BY NICK FRANCIS
School of Communication junior Jay Towns is the jack of all trades: photography, music, acting, YouTube creation and more. His new single, “Green,” which dropped mid-November, is just one example of how he, a burgeoning media creator and artist, is vying for a foothold in the music industry.
Towns, a theater major with music technology and entrepreneurship minors, wrote his inaugural album, 2K, during the middle of lockdowns and social distancing orders. “Green,” though, the latest of his many singles, is a commissioned track for a Northwestern student’s short film “It’s Not You, It’s Me.” The short film, directed by junior Hannah Lindvall, follows a group of people right before COVID-19 forces global shutdowns, and Towns’ song plays during one of the last parties they attend.
“Green” has it all: a driving beat, layered vocals, classical piano and a through-line theme demonstrated when he says “Married to the money, I’m committed to the green, yeah.” It is perfect for driving down the highway, a party with your friends (COVID-19 compliant) or even a hype workout playlist.
While writing “Green,” Towns says he drew upon the experience of being surrounded by his peers at Northwestern. He says the talent and drive his fellow students have pushed him to be the best artist he can be—and to love every step of the way.
“I think that creating art in order to get some relevance from it or capitalize on it is totally a valid option. But that’s not the way that I really work,” Towns says. “It was really cool for me to make something that was not just for me, but is actively being used in something else that has a greater purpose than just [the song] itself.”
He says he is grateful for the ability to network in a community where artists are uplifting other artists along their respective careers.
After a mutual friend referred Towns to Lindvall, they began working together to create “Green.” “I was very flattered that [Hannah] took the time to listen to my music,” Towns says.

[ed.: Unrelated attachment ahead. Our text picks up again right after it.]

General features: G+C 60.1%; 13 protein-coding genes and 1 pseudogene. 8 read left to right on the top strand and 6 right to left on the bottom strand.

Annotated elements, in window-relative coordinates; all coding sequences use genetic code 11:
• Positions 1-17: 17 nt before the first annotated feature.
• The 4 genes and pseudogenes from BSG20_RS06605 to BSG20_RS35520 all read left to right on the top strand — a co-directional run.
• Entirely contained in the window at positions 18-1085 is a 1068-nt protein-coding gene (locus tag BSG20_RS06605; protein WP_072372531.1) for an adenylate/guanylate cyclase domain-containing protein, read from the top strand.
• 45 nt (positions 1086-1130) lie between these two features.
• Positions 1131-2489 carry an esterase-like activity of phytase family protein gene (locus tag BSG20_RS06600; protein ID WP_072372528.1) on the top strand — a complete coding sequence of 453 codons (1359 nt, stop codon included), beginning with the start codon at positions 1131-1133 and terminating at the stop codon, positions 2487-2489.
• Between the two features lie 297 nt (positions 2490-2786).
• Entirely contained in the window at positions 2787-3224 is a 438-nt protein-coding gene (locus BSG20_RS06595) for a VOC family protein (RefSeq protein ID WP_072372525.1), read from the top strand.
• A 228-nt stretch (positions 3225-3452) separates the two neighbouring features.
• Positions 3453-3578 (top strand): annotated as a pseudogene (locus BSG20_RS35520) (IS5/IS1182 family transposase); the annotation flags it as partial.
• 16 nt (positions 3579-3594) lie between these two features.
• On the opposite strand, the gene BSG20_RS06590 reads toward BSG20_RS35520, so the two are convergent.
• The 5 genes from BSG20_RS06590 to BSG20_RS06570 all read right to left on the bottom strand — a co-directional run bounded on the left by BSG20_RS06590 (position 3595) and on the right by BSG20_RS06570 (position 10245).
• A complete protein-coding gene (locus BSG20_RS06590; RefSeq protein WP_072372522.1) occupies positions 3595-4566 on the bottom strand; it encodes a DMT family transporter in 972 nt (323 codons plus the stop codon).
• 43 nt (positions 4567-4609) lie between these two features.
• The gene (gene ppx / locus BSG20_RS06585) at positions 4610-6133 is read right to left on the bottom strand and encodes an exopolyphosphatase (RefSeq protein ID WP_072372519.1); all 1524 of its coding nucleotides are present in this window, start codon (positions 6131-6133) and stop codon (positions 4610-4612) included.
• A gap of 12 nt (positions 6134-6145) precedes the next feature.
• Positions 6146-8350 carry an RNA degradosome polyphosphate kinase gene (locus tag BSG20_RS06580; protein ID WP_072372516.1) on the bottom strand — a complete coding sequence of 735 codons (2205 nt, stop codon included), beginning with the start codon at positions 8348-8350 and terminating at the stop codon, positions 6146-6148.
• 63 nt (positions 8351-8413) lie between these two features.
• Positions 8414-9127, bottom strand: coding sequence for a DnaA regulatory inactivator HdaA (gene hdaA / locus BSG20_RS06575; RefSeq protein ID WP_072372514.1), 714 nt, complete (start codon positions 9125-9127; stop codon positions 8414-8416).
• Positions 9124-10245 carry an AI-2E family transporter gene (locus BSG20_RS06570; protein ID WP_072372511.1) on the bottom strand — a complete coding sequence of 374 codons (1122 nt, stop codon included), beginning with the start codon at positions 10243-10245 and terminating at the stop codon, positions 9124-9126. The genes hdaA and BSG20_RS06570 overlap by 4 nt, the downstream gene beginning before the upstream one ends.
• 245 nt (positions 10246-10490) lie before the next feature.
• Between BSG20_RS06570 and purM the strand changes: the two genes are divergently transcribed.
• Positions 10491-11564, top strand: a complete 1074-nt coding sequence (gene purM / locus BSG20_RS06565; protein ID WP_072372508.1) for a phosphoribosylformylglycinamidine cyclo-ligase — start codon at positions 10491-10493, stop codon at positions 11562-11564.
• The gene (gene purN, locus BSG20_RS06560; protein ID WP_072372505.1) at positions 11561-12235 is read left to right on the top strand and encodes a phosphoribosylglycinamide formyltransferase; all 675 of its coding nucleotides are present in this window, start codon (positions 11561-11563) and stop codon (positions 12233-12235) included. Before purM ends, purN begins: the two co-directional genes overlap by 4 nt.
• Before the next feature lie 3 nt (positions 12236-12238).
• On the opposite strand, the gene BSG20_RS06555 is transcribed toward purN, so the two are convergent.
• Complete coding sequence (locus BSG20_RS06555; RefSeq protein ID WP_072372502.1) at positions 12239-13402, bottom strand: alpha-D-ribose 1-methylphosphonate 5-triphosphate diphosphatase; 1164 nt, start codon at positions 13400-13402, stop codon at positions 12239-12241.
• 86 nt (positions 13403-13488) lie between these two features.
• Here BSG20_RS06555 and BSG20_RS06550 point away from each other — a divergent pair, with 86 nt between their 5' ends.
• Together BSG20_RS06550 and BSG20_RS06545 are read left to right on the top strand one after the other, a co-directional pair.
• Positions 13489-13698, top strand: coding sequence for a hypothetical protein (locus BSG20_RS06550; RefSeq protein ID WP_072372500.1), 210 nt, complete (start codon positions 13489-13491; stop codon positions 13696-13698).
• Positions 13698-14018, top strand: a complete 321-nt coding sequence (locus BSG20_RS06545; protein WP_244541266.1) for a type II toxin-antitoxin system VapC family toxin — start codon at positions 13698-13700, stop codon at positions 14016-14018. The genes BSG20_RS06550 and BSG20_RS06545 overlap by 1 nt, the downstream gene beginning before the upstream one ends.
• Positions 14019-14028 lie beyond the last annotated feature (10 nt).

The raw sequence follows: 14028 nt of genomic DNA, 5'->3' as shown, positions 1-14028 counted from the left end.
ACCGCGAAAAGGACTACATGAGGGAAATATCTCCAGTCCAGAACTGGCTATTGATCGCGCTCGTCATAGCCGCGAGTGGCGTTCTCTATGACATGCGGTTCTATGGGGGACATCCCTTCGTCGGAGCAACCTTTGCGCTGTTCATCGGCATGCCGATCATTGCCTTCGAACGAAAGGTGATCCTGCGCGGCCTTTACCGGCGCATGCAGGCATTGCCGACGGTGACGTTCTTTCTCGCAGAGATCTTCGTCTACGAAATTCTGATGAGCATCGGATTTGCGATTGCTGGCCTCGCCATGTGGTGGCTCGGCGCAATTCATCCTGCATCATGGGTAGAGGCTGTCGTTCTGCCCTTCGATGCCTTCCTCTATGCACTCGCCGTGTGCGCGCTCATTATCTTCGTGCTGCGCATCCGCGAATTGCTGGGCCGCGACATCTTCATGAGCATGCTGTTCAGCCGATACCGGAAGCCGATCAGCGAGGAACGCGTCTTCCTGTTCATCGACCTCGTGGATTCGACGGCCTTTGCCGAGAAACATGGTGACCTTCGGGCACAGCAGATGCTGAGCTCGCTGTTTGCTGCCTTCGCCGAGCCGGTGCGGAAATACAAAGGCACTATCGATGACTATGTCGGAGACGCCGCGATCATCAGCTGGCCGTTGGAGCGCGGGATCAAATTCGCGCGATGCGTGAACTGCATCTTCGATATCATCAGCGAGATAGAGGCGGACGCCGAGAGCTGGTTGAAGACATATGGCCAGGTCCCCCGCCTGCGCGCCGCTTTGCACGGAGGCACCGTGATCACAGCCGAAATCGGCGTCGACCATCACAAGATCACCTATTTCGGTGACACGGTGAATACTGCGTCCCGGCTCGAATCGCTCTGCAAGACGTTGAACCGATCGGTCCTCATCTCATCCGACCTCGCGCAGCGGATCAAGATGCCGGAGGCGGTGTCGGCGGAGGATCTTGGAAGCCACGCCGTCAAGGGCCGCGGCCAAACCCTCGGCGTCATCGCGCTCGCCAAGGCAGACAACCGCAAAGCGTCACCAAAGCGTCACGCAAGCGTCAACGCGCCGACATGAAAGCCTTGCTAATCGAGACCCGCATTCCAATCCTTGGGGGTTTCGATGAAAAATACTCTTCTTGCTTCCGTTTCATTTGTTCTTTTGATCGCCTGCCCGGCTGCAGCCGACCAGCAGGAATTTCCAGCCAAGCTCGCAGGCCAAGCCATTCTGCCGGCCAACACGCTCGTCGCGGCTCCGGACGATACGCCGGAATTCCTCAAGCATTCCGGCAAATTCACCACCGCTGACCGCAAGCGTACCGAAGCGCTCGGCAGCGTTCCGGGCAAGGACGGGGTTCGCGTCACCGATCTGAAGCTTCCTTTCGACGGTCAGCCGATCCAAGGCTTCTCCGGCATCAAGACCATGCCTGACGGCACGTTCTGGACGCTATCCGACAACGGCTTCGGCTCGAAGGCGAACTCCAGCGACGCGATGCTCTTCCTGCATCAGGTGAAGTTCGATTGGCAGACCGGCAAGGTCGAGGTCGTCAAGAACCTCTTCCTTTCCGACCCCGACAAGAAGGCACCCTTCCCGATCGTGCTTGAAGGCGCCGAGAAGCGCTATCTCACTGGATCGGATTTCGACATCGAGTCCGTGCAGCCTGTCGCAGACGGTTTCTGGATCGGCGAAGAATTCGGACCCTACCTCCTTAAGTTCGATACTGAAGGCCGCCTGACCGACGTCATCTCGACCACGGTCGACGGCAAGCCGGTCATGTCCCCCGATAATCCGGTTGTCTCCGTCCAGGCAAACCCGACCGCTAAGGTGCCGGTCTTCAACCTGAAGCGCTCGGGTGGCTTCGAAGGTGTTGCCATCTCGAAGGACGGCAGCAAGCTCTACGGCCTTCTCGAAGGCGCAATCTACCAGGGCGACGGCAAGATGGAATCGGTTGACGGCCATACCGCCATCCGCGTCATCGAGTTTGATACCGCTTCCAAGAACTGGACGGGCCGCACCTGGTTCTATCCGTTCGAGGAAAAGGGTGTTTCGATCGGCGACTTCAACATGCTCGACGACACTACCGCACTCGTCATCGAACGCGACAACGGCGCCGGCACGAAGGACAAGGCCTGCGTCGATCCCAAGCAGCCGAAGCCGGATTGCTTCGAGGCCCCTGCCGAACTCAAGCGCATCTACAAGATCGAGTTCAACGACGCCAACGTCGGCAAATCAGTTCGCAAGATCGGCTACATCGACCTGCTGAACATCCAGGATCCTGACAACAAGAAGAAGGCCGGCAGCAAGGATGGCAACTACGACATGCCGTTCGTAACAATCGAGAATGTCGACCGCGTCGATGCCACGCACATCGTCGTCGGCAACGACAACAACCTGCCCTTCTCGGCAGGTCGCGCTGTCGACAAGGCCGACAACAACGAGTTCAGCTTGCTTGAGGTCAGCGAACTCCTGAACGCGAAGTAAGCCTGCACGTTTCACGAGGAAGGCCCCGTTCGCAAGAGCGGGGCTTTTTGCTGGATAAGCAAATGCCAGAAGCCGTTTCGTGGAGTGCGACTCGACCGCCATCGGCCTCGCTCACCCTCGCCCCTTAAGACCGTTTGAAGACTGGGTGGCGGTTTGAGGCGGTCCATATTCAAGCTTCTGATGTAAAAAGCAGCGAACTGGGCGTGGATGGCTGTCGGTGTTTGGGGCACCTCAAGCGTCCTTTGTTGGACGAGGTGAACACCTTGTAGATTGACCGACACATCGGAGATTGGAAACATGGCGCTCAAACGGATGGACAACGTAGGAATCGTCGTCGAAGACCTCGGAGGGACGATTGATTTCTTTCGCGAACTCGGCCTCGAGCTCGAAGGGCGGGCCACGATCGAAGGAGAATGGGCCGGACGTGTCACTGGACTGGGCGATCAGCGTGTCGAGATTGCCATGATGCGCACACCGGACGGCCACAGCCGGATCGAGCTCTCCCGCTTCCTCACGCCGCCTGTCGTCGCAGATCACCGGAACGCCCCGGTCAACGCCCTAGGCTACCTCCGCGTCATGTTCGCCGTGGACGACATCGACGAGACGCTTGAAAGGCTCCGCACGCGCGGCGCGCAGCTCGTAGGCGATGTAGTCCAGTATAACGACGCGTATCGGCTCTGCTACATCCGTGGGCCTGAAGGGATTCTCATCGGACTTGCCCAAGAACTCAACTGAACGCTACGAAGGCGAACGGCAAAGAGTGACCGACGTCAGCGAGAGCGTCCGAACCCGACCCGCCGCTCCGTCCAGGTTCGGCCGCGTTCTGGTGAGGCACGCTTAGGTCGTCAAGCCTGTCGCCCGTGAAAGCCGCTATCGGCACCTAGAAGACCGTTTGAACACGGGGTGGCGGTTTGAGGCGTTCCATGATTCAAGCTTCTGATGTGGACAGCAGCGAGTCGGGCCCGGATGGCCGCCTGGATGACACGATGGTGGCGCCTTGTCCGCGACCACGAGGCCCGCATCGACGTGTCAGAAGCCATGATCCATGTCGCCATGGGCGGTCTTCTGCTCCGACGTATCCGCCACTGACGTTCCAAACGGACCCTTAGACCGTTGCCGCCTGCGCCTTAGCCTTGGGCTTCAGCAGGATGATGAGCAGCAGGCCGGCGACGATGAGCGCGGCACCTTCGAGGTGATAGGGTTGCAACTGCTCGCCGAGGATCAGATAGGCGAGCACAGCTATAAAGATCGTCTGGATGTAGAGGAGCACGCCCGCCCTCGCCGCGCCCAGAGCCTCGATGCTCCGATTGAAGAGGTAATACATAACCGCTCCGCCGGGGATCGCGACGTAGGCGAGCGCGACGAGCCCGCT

While “Green” contributes to the meaning and plot of the film, Towns also saw an opportunity to try to cultivate what he calls “hip-pop” and inject his own life experiences into his music. Citing inspiration by artists like The Weeknd, Towns says “Green” is both an extension of his personal style and a “jumping-off point” for the style where he hopes to take his music. Towns’ use of electronic beats, ad libs and rhythmic vocals give the song a style that toes the line between hip hop and pop, capturing the best of both.
A commissioned piece is a landmark for his music career, and Towns says he would be pleased if the track brought commercial success to “It’s Not You, It’s Me” and his own name. “If the stars aligned, I would in a heartbeat take this as my career,” he says. Even though he recognized the chances of making it big are slim for any young artist, he is not ruling out that possibility.
To that end, he hopes to produce music that won’t just influence his audience, but will have a positive impact on their lives beyond the listening experience. While “Green” plays during the short film, the characters decide to go to a party, having fun with reckless abandon while giving little consideration to the potential repercussions, and Towns says that the lyrics reflect this sentiment. In this case, though, he hopes people can understand how “Green” is portrayed as a lesson, contributing to the overarching theme of responsibility in the film.
“At the end of the day, it’s a privilege to have your voice matter, and everyone’s voice does matter,” he says. “For people to refer to you when it comes to a decision … I’m trying to take that in my stride.”
“Green” is out on all major streaming platforms now.